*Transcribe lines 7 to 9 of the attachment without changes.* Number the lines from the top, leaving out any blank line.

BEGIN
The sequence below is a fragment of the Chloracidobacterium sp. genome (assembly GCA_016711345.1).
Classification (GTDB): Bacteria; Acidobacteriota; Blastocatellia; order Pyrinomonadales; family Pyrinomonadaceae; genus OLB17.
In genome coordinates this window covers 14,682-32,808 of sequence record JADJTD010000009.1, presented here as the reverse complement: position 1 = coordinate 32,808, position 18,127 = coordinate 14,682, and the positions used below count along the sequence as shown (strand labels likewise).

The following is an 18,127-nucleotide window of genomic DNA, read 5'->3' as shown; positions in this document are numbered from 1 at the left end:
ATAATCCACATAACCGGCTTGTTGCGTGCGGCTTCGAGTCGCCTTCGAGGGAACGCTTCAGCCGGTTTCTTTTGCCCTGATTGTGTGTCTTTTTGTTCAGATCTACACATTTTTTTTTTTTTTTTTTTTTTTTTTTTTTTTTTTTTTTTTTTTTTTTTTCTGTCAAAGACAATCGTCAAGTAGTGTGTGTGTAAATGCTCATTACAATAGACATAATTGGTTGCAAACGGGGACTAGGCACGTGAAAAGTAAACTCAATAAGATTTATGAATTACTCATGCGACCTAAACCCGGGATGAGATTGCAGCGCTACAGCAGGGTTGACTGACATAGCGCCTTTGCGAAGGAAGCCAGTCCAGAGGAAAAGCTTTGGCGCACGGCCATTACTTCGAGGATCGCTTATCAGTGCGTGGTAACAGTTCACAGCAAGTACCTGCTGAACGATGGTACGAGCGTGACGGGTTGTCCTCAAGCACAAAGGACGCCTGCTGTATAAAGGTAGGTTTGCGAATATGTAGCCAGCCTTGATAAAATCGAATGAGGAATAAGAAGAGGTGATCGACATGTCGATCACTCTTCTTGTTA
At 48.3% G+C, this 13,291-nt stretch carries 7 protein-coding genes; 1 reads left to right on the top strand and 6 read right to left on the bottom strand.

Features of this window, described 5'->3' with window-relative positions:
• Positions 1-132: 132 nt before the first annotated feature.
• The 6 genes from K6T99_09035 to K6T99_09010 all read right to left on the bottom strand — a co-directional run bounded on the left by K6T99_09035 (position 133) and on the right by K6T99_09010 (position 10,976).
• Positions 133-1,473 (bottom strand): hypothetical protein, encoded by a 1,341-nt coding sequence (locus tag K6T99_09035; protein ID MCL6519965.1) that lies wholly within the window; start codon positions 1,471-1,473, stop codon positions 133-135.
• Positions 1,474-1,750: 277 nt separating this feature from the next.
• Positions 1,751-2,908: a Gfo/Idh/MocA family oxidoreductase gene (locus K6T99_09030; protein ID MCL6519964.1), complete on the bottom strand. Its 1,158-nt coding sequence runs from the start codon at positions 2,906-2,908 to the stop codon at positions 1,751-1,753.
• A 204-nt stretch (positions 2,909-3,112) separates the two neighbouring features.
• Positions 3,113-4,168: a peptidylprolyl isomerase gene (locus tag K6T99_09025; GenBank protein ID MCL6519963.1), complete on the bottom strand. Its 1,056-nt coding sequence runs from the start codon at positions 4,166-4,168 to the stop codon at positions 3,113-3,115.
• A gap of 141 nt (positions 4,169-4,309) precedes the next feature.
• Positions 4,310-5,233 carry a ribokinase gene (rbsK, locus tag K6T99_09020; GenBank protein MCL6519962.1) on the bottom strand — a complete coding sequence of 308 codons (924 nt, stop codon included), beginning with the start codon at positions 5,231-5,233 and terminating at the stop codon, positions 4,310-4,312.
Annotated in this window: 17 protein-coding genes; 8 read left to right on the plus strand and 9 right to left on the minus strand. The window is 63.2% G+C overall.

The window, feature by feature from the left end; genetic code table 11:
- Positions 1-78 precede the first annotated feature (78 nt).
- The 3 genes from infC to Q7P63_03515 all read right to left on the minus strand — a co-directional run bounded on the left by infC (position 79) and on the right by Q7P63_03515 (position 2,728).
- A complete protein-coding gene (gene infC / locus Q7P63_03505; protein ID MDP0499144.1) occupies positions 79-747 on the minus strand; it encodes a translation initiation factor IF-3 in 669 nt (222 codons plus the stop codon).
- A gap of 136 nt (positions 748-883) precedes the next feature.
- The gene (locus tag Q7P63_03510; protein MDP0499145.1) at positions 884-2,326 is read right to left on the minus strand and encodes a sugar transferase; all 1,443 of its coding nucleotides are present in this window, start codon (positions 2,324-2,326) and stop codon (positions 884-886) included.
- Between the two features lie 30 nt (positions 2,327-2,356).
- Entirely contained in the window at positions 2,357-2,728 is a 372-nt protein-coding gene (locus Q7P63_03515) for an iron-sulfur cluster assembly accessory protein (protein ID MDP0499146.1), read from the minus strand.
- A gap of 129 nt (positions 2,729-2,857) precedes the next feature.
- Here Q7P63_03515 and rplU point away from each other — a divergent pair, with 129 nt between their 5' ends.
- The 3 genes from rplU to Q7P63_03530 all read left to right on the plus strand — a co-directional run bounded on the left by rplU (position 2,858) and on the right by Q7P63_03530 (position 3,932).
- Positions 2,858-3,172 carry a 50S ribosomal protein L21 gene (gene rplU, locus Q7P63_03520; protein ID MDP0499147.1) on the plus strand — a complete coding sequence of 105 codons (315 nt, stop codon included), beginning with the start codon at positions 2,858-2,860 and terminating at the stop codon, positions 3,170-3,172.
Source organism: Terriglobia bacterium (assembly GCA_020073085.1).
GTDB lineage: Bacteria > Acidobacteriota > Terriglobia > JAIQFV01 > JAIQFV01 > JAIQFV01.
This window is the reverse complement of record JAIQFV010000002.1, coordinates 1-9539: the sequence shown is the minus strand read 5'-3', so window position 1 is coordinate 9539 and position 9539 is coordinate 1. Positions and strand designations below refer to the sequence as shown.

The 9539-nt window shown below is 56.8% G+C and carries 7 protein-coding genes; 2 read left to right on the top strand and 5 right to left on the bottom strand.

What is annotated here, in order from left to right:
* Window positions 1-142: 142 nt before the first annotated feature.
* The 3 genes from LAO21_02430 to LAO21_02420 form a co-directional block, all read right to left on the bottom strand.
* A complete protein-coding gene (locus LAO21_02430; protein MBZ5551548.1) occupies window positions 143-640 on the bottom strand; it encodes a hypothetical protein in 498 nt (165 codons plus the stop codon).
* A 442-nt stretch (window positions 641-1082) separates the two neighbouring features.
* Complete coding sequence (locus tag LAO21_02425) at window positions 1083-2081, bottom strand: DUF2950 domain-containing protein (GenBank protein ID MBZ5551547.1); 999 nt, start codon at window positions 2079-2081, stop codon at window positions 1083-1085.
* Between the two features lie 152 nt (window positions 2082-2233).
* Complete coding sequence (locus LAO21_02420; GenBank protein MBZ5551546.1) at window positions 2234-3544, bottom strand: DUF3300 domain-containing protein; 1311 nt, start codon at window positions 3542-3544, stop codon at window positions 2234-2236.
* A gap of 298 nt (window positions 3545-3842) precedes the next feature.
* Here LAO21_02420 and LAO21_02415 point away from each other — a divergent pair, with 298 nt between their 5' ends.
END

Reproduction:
Features of this window, described 5'->3' with window-relative positions:
• Positions 1-132: 132 nt before the first annotated feature.
• The 6 genes from K6T99_09035 to K6T99_09010 all read right to left on the bottom strand — a co-directional run bounded on the left by K6T99_09035 (position 133) and on the right by K6T99_09010 (position 10,976).